ECOWAS Maritime Centre, CEMLAWS train staff on maritime law and operations

Accra, Oct. 12, GNA - The ECOWAS Multinational Maritime Coordination Centre (MMCC) Zone F, has commenced a three-day training seminar for its new and old staff to enlighten them on the nexus between maritime law activities, security and operations at sea.







The seminar on Maritime Law and Operations, was part of efforts towards the regional cooperative fight against maritime crime particularly piracy, illegal, unreported and unregulated fishing activities and other illicit maritime activities that were gaining grounds in the Gulf of Guinea region especially ECOWAS.

Commander Yussif Benning, the Acting Director of MMCC Zone F, at the opening ceremony of the seminar in Accra, on Monday, said the seminar was also to promote its vision of being the Centre of Excellence in the maritime space with actionable maritime information.

He said the seminar was also an opportunity for participants across the region to know and understand each other to form a formidable team to fight maritime crime.

Commander Bennign explained that in 2013, the Gulf of Guinean countries signed a Memorandum of Understanding to work together within a framework called the ‘Yaoundé Architecture for Maritime Security and Safety at Sea’.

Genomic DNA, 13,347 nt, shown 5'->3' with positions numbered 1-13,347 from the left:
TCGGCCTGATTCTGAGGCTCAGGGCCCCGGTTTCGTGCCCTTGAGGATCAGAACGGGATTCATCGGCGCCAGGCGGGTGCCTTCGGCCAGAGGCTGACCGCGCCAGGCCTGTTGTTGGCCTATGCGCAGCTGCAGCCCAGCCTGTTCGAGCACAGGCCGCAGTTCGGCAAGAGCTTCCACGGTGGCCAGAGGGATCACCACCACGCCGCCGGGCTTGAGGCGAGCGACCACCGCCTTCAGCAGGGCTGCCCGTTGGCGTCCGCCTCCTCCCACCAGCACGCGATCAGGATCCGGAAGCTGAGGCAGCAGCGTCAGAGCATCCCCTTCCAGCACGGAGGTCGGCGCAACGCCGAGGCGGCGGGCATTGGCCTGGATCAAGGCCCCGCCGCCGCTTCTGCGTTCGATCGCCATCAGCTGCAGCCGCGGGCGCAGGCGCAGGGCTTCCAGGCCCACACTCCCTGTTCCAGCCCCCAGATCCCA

As a result, the Gulf of Guinea had been broken down into maritime zones among states across the region, to enable them to work together and respond to issues of maritime security.

The seminar in that regard would enlighten them on maritime, he said, adding: “Maritime operations must be grounded in law to make it easy to prosecute offenders.”



The Maritime Zone F covers Ghana, Cote d’Ivoire, Liberia, Sierra Leone, Guinea and Burkina Faso.

The Acting Director explained that the Maritime Zone was created as part of efforts to ensure that the old and new who were being deplored at the centre were brought up to speed as Maritime Law and Operations demanded.

Dr. Kamal-Deen Ali, the Executive Director, Centre for Maritime Law and Security Africa (CEMLAWS Africa), said the training was important as the law was pivotal to sustaining maritime operations and justified the actions being taken on marine life.

He recommended that the training programme was deepened to put the regions in readiness to respond to maritime issues.

Colonel Abdourahman Dieng, the Head of ECOWAS Regional Security Division, said the international staff had met the centres for vital information, to be the primary point of contact for credible, accurate relevant and timely sharing of Maritime Safety and Security information among Zone F member states and international partners.

The seminar was organised with the support of the European Union Support to ECOWAS Regional Peace, Security and Stability, Mandate Programme (ECOWAS-EU PSS) and CEMLAWS AFRICA.
GNA